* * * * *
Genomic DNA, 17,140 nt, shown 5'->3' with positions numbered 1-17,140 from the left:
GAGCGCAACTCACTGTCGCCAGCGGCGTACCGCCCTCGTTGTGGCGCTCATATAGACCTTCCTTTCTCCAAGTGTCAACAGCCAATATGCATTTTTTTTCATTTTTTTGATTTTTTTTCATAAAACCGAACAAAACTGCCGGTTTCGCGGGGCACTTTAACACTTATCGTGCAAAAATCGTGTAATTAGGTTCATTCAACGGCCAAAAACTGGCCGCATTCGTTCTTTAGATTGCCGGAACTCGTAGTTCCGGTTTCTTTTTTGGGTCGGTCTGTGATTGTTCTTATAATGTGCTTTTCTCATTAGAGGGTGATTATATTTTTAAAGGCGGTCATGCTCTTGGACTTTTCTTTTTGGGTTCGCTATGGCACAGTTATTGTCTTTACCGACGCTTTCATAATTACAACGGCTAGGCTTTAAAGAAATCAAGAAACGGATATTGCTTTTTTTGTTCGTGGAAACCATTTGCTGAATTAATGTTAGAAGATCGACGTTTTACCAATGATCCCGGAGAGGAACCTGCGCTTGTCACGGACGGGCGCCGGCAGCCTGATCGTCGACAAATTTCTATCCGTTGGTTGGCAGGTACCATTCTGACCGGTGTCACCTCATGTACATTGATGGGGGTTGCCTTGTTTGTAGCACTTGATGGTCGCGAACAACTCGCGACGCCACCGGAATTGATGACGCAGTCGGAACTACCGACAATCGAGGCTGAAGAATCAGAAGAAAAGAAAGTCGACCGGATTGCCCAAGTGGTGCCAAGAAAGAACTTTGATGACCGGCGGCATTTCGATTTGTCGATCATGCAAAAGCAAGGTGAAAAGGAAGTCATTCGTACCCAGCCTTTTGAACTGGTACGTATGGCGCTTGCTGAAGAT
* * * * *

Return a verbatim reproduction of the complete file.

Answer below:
Genomic DNA, 17,140 nt, shown 5'->3' with positions numbered 1-17,140 from the left:
GAGCGCAACTCACTGTCGCCAGCGGCGTACCGCCCTCGTTGTGGCGCTCATATAGACCTTCCTTTCTCCAAGTGTCAACAGCCAATATGCATTTTTTTTCATTTTTTTGATTTTTTTTCATAAAACCGAACAAAACTGCCGGTTTCGCGGGGCACTTTAACACTTATCGTGCAAAAATCGTGTAATTAGGTTCATTCAACGGCCAAAAACTGGCCGCATTCGTTCTTTAGATTGCCGGAACTCGTAGTTCCGGTTTCTTTTTTGGGTCGGTCTGTGATTGTTCTTATAATGTGCTTTTCTCATTAGAGGGTGATTATATTTTTAAAGGCGGTCATGCTCTTGGACTTTTCTTTTTGGGTTCGCTATGGCACAGTTATTGTCTTTACCGACGCTTTCATAATTACAACGGCTAGGCTTTAAAGAAATCAAGAAACGGATATTGCTTTTTTTGTTCGTGGAAACCATTTGCTGAATTAATGTTAGAAGATCGACGTTTTACCAATGATCCCGGAGAGGAACCTGCGCTTGTCACGGACGGGCGCCGGCAGCCTGATCGTCGACAAATTTCTATCCGTTGGTTGGCAGGTACCATTCTGACCGGTGTCACCTCATGTACATTGATGGGGGTTGCCTTGTTTGTAGCACTTGATGGTCGCGAACAACTCGCGACGCCACCGGAATTGATGACGCAGTCGGAACTACCGACAATCGAGGCTGAAGAATCAGAAGAAAAGAAAGTCGACCGGATTGCCCAAGTGGTGCCAAGAAAGAACTTTGATGACCGGCGGCATTTCGATTTGTCGATCATGCAAAAGCAAGGTGAAAAGGAAGTCATTCGTACCCAGCCTTTTGAACTGGTACGTATGGCGCTTGCTGAAGAT